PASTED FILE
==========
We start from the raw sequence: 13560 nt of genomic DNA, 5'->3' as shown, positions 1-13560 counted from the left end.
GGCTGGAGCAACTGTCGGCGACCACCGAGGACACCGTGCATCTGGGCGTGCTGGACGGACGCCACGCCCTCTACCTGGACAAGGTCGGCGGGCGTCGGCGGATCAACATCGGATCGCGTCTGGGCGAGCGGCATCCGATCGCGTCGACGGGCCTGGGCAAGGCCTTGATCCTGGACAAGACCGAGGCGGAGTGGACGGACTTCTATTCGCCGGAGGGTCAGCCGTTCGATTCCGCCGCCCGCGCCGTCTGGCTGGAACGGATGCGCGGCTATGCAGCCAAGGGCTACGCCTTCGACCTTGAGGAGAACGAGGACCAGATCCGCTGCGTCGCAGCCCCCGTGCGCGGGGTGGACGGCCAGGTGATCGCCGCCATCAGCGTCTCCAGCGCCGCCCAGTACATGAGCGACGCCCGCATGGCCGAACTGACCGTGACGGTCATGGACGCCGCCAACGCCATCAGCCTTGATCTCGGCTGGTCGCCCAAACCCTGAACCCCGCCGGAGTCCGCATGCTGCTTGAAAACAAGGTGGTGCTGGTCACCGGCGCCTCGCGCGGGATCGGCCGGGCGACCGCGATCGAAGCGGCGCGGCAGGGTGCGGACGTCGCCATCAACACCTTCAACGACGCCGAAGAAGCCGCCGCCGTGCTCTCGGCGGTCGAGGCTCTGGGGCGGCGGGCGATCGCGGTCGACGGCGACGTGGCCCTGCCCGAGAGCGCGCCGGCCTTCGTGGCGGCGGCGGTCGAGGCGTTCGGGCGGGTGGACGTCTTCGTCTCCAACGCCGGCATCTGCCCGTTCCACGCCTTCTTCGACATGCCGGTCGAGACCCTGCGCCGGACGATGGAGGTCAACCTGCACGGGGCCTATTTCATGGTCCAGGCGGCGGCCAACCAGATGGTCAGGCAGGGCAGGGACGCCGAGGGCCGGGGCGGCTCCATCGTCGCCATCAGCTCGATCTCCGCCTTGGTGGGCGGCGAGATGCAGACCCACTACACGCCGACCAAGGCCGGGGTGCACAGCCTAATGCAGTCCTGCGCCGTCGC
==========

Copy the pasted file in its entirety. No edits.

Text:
We start from the raw sequence: 13560 nt of genomic DNA, 5'->3' as shown, positions 1-13560 counted from the left end.
GGCTGGAGCAACTGTCGGCGACCACCGAGGACACCGTGCATCTGGGCGTGCTGGACGGACGCCACGCCCTCTACCTGGACAAGGTCGGCGGGCGTCGGCGGATCAACATCGGATCGCGTCTGGGCGAGCGGCATCCGATCGCGTCGACGGGCCTGGGCAAGGCCTTGATCCTGGACAAGACCGAGGCGGAGTGGACGGACTTCTATTCGCCGGAGGGTCAGCCGTTCGATTCCGCCGCCCGCGCCGTCTGGCTGGAACGGATGCGCGGCTATGCAGCCAAGGGCTACGCCTTCGACCTTGAGGAGAACGAGGACCAGATCCGCTGCGTCGCAGCCCCCGTGCGCGGGGTGGACGGCCAGGTGATCGCCGCCATCAGCGTCTCCAGCGCCGCCCAGTACATGAGCGACGCCCGCATGGCCGAACTGACCGTGACGGTCATGGACGCCGCCAACGCCATCAGCCTTGATCTCGGCTGGTCGCCCAAACCCTGAACCCCGCCGGAGTCCGCATGCTGCTTGAAAACAAGGTGGTGCTGGTCACCGGCGCCTCGCGCGGGATCGGCCGGGCGACCGCGATCGAAGCGGCGCGGCAGGGTGCGGACGTCGCCATCAACACCTTCAACGACGCCGAAGAAGCCGCCGCCGTGCTCTCGGCGGTCGAGGCTCTGGGGCGGCGGGCGATCGCGGTCGACGGCGACGTGGCCCTGCCCGAGAGCGCGCCGGCCTTCGTGGCGGCGGCGGTCGAGGCGTTCGGGCGGGTGGACGTCTTCGTCTCCAACGCCGGCATCTGCCCGTTCCACGCCTTCTTCGACATGCCGGTCGAGACCCTGCGCCGGACGATGGAGGTCAACCTGCACGGGGCCTATTTCATGGTCCAGGCGGCGGCCAACCAGATGGTCAGGCAGGGCAGGGACGCCGAGGGCCGGGGCGGCTCCATCGTCGCCATCAGCTCGATCTCCGCCTTGGTGGGCGGCGAGATGCAGACCCACTACACGCCGACCAAGGCCGGGGTGCACAGCCTAATGCAGTCCTGCGCCGTCGC